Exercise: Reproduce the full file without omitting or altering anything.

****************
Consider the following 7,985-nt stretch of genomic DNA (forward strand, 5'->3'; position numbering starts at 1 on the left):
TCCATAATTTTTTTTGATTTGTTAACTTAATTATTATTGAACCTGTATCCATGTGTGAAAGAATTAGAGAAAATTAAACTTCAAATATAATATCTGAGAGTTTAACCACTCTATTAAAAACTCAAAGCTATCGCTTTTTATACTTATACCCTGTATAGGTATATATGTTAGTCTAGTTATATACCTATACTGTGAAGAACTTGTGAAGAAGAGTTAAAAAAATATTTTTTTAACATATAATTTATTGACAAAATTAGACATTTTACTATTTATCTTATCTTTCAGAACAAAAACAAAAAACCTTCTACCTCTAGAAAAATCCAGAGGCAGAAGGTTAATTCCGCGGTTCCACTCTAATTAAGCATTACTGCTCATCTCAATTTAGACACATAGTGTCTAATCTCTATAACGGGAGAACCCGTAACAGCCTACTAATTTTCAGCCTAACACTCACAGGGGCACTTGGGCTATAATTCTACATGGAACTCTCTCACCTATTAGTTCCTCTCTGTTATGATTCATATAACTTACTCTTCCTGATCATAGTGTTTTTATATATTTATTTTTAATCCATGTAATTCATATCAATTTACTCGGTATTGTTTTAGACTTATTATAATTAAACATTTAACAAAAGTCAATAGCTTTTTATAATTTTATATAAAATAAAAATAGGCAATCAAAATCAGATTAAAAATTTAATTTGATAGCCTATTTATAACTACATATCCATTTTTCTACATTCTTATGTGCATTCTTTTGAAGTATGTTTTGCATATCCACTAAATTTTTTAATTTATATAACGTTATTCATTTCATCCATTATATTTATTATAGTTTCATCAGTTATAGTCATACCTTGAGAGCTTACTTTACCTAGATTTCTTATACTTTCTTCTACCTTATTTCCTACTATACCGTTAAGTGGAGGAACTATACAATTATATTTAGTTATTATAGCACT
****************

Consider the following 7,985-nt stretch of genomic DNA (forward strand, 5'->3'; position numbering starts at 1 on the left):
TCCATAATTTTTTTTGATTTGTTAACTTAATTATTATTGAACCTGTATCCATGTGTGAAAGAATTAGAGAAAATTAAACTTCAAATATAATATCTGAGAGTTTAACCACTCTATTAAAAACTCAAAGCTATCGCTTTTTATACTTATACCCTGTATAGGTATATATGTTAGTCTAGTTATATACCTATACTGTGAAGAACTTGTGAAGAAGAGTTAAAAAAATATTTTTTTAACATATAATTTATTGACAAAATTAGACATTTTACTATTTATCTTATCTTTCAGAACAAAAACAAAAAACCTTCTACCTCTAGAAAAATCCAGAGGCAGAAGGTTAATTCCGCGGTTCCACTCTAATTAAGCATTACTGCTCATCTCAATTTAGACACATAGTGTCTAATCTCTATAACGGGAGAACCCGTAACAGCCTACTAATTTTCAGCCTAACACTCACAGGGGCACTTGGGCTATAATTCTACATGGAACTCTCTCACCTATTAGTTCCTCTCTGTTATGATTCATATAACTTACTCTTCCTGATCATAGTGTTTTTATATATTTATTTTTAATCCATGTAATTCATATCAATTTACTCGGTATTGTTTTAGACTTATTATAATTAAACATTTAACAAAAGTCAATAGCTTTTTATAATTTTATATAAAATAAAAATAGGCAATCAAAATCAGATTAAAAATTTAATTTGATAGCCTATTTATAACTACATATCCATTTTTCTACATTCTTATGTGCATTCTTTTGAAGTATGTTTTGCATATCCACTAAATTTTTTAATTTATATAACGTTATTCATTTCATCCATTATATTTATTATAGTTTCATCAGTTATAGTCATACCTTGAGAGCTTACTTTACCTAGATTTCTTATACTTTCTTCTACCTTATTTCCTACTATACCGTTAAGTGGAGGAACTATACAATTATATTTAGTTATTATAGCACT